The fraud beat keeps a guy busy. Dan Browning of the Strib moves on to … coin dealers: “It looks like a controversial coin dealer in downtown Minneapolis will be having a going out of business sale. John Stoebner, an attorney appointed to oversee the operations of International Rarities Corp. as it tries to reorganize its debts, told U.S. Bankruptcy Judge Robert Kressel Wednesday that the firm ‘has little prospect of improving its profitability’ and should be sold or liquidated. Michael Fadlovich, an attorney for the U.S. Bankruptcy Trustee, agreed. If the company’s assets can be sold before a conversion to Chapter 7 that would be great, he said, but the process should be expedited. … Many Twin Cities coin brokerages, including International Rarities, have been staffed with ex-cons and individuals with serious substance-abuse problems. The [Strib] investigation also raised questions about International Rarities owner David Marion’s attempts to take his company public. The FBI said in a September court filing that it has reason to believe that Marion ripped off customers and investors in an unsuccessful national expansion, and spent lavishly on himself, including regular casino visits.”

Talk of T-Paw becoming Mitt Romney’s running mate has Ed Morrissey, via the conservative True North site, saying: “Most of the other candidates for the position are either evangelicals or Catholics (Rubio and Bobby Jindal specifically), and either would suffice for that purpose.  A Catholic might be an even better reminder of the attack on religious liberty launched by the Obama administration via the HHS mandate.  Pawlenty keeps his faith low key but does discuss it comfortably on occasion, which may come in handy in the next few months. In many ways, Pawlenty is a traditional running-mate option.  He carries some geographical heft in an area where Romney needs to compete (the Midwest, especially Iowa and Wisconsin), has a, er, sterling resumé as a two-term Governor of Minnesota, could take over the top job in a heartbeat if necessary, and won’t overshadow the nominee on the campaign trail.  Having watched Pawlenty up close as a chief executive for eight years, I know he’s a highly competent and tough campaigner, even if he did make the mistake of going all-in too early in Ames, Iowa last year.  He connects with people better than Romney does, and after having had to fight a Democratic-controlled legislature for the last four years of his term as governor, knows how to fight and win on legislative matters, perhaps also better than Romney does.” That’s right folks, he used the word “sterling” to describe T-Paw’s work here.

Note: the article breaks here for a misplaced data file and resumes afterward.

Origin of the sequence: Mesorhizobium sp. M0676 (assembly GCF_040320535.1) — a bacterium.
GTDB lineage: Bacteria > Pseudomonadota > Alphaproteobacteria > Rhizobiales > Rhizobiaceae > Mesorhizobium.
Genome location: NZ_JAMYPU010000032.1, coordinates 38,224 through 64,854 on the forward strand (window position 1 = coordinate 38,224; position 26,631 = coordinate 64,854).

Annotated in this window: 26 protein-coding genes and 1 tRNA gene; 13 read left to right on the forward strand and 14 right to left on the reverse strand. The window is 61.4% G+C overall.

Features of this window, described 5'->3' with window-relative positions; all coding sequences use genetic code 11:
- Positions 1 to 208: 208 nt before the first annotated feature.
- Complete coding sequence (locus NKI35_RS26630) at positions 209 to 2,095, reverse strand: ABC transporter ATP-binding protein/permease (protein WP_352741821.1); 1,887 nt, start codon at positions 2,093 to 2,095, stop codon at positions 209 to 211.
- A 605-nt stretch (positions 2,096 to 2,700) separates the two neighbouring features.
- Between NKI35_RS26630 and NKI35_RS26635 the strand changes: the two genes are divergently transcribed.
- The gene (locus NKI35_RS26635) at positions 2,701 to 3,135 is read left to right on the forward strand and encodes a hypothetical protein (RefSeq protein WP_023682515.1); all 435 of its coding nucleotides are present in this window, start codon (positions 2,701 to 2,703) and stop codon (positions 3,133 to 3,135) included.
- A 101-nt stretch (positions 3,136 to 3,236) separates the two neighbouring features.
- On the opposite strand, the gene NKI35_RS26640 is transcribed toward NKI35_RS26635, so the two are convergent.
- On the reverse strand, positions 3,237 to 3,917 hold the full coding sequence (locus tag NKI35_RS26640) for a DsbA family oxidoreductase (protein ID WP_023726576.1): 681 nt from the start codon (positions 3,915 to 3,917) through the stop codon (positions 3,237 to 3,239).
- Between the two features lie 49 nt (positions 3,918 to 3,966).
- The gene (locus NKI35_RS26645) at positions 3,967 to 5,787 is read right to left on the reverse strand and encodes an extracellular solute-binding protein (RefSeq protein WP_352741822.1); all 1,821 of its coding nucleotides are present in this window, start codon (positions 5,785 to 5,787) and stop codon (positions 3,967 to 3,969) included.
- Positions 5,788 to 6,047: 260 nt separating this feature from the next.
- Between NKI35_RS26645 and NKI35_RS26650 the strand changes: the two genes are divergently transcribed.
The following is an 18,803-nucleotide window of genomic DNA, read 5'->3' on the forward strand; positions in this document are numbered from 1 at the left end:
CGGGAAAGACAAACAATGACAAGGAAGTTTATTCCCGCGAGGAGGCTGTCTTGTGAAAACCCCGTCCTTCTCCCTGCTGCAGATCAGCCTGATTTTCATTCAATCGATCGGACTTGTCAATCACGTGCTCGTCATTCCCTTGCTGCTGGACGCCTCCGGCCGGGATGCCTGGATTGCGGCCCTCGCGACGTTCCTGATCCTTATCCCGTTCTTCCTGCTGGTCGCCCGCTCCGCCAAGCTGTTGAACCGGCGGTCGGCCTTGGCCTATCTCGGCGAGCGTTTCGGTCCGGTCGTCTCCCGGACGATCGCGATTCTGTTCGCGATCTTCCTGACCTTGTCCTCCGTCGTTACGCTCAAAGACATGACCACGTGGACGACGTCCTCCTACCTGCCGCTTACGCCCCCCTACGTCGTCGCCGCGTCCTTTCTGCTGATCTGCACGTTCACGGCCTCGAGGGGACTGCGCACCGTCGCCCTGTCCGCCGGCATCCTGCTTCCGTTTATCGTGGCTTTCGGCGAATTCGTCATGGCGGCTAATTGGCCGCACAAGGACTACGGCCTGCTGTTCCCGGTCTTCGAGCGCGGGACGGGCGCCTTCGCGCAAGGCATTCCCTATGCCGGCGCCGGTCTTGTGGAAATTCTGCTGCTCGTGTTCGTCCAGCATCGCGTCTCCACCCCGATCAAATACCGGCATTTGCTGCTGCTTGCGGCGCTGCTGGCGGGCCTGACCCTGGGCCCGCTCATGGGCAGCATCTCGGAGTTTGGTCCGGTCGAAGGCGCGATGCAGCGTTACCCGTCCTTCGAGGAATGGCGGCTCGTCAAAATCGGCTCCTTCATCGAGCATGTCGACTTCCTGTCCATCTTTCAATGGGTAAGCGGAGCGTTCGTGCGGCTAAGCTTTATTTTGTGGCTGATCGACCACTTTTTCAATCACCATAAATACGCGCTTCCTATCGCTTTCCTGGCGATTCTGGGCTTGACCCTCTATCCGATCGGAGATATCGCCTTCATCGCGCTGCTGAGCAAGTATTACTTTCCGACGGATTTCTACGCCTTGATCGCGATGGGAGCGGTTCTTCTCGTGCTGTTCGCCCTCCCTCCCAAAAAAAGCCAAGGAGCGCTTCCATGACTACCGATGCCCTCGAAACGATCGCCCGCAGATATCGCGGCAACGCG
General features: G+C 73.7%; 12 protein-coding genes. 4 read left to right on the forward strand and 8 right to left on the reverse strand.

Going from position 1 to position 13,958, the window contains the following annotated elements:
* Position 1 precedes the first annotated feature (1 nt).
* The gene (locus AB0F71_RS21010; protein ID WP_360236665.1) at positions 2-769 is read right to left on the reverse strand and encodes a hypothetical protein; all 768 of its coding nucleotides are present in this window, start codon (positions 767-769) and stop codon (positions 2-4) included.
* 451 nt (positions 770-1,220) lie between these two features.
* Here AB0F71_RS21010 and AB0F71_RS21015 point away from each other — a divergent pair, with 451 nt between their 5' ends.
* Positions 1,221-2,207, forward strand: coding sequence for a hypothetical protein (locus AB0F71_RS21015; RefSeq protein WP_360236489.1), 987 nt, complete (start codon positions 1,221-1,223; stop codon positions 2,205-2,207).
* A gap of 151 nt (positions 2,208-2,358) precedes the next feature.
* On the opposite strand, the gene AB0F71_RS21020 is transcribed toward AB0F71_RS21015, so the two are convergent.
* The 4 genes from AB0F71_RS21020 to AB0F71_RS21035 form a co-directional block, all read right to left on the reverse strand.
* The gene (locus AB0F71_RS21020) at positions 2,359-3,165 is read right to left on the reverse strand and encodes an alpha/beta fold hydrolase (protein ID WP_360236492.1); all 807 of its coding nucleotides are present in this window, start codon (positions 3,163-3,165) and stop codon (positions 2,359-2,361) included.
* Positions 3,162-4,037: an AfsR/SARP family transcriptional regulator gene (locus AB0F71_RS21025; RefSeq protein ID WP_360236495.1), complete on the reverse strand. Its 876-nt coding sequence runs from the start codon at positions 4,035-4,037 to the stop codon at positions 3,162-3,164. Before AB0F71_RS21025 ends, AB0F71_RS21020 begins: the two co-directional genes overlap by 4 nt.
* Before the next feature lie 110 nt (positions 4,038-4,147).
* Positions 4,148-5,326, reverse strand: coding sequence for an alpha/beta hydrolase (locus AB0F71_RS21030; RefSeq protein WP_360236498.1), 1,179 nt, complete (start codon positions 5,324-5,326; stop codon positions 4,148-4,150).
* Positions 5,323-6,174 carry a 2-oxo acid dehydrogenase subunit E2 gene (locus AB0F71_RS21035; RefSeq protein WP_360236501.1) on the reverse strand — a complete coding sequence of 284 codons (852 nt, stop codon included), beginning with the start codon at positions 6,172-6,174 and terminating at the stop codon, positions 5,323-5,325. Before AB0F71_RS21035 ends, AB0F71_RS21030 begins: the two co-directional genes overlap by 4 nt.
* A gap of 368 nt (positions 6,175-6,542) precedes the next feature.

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Comments (3)

  1. Submitted by Richard Voorhees on 06/21/2012 - 07:35 am.

    Voter ID

    I have been a voter on the Lower East Side of New York, a village in northern New Mexico and locally in Bloomington, South Minneapolis, South St. Paul and Bayport. In all of those polling places I was recognized by the staff. For me it was frequently a meeting of neighbors for the first time. That is genuine voter identification.

    In Bloomington the clerk didn’t care for my signature and was intent on denying my vote despite the fact that I had a Minnesota driver’s license with my picture. The clerk was over ruled by a supervisor. I lived in an apartment building. Perhaps the address had a reputation for certain voting habits.

    I’m less confident about what becomes of my vote. When Lyndon Johnson ran for President the NY Times noted on page one that northern New Mexico liked to delay their report until they knew how many votes the Democrats needed. Wisconsin citizens seem to have had some like experience.

  2. Submitted by Lauren Maker on 06/21/2012 - 10:23 am.

    Tim for Veep

    I can’t wait to see those videos of the 35W bridge falling down again, and again, and again. . . . Tim Pawlenty’s fiscal conservatism in action.

  3. Submitted by Beryl John-Knudson on 06/21/2012 - 11:12 am.

    Duluth flooding has so many issues yet to be explored

    Looks like all the Zoo animals are almost accounted for, except maybe, a vulture whose political orientation has never been officially verified but whose flesh eating appetite makes it difficult to establish who is eating whom.Right or left… flip a coin or a soggy slug?

    Another species has been viewed in large numbers; jogging creatures multiplied in the early morn going nowhere all at once on Park Point; a neighborhood pretty much unscathed by the flooding and still fine for runners.

    Duluth could learn a lot from Minot North Dakota whose homes in the valley were damaged extensively a year ago and though standing homes were gutted and sanitized a year ago…dangerous mold has been found growing again in those sanitized homes…sad stories indeed.

    Plus add to the rip-offs on some who sold fine homes ; flooded and gutted and sanitized to speculators early on -175,000 homes going for 30,000 bucks. Then in comes federal funds giving almost original value funding to ‘owners of flooded homes’.

    However too often many who sold their homes too quickly essentially got nothing in the process since they sold their homes to speculators who made a bundle after buy-outs when federal funds arrived. Hopefully ‘adjustments were made but have read nothing on such an ‘adjustment’ so far..never a certainty but ever a question best way to go here, eh?

    Greed will be an ever-present factor as the flooded neighborhoods began to restore their lost sense of place…just a couple of thoughts processing….